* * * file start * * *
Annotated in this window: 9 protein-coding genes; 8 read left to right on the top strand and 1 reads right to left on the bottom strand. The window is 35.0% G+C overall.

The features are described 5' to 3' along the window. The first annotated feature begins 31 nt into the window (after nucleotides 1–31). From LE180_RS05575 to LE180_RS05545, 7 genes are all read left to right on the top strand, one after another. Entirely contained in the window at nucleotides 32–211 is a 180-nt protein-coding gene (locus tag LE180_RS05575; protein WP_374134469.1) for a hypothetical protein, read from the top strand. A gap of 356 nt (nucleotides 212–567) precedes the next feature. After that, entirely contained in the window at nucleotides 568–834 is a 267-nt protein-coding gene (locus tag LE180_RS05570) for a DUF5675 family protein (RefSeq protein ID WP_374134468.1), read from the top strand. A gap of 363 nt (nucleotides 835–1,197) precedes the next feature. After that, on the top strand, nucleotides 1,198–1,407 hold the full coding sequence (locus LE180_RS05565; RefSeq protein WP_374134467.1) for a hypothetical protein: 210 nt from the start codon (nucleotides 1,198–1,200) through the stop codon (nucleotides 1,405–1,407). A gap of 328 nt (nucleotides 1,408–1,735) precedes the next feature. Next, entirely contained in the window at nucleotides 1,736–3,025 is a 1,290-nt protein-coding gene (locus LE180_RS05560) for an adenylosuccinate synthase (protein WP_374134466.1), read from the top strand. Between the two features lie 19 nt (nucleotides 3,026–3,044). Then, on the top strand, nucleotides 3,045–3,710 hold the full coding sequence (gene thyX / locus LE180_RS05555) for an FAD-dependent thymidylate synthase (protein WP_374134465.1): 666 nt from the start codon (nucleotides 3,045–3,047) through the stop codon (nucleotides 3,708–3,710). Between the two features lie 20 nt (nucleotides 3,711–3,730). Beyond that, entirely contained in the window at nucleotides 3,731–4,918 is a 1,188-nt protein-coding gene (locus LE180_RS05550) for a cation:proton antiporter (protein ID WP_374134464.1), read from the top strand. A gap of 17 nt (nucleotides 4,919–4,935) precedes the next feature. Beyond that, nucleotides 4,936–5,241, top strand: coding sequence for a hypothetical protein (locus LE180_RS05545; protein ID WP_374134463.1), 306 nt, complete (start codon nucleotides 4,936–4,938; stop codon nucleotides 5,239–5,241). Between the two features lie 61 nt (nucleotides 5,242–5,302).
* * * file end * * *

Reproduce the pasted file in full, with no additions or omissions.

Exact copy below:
Annotated in this window: 9 protein-coding genes; 8 read left to right on the top strand and 1 reads right to left on the bottom strand. The window is 35.0% G+C overall.

The features are described 5' to 3' along the window. The first annotated feature begins 31 nt into the window (after nucleotides 1–31). From LE180_RS05575 to LE180_RS05545, 7 genes are all read left to right on the top strand, one after another. Entirely contained in the window at nucleotides 32–211 is a 180-nt protein-coding gene (locus tag LE180_RS05575; protein WP_374134469.1) for a hypothetical protein, read from the top strand. A gap of 356 nt (nucleotides 212–567) precedes the next feature. After that, entirely contained in the window at nucleotides 568–834 is a 267-nt protein-coding gene (locus tag LE180_RS05570) for a DUF5675 family protein (RefSeq protein ID WP_374134468.1), read from the top strand. A gap of 363 nt (nucleotides 835–1,197) precedes the next feature. After that, on the top strand, nucleotides 1,198–1,407 hold the full coding sequence (locus LE180_RS05565; RefSeq protein WP_374134467.1) for a hypothetical protein: 210 nt from the start codon (nucleotides 1,198–1,200) through the stop codon (nucleotides 1,405–1,407). A gap of 328 nt (nucleotides 1,408–1,735) precedes the next feature. Next, entirely contained in the window at nucleotides 1,736–3,025 is a 1,290-nt protein-coding gene (locus LE180_RS05560) for an adenylosuccinate synthase (protein WP_374134466.1), read from the top strand. Between the two features lie 19 nt (nucleotides 3,026–3,044). Then, on the top strand, nucleotides 3,045–3,710 hold the full coding sequence (gene thyX / locus LE180_RS05555) for an FAD-dependent thymidylate synthase (protein WP_374134465.1): 666 nt from the start codon (nucleotides 3,045–3,047) through the stop codon (nucleotides 3,708–3,710). Between the two features lie 20 nt (nucleotides 3,711–3,730). Beyond that, entirely contained in the window at nucleotides 3,731–4,918 is a 1,188-nt protein-coding gene (locus LE180_RS05550) for a cation:proton antiporter (protein ID WP_374134464.1), read from the top strand. A gap of 17 nt (nucleotides 4,919–4,935) precedes the next feature. Beyond that, nucleotides 4,936–5,241, top strand: coding sequence for a hypothetical protein (locus LE180_RS05545; protein ID WP_374134463.1), 306 nt, complete (start codon nucleotides 4,936–4,938; stop codon nucleotides 5,239–5,241). Between the two features lie 61 nt (nucleotides 5,242–5,302).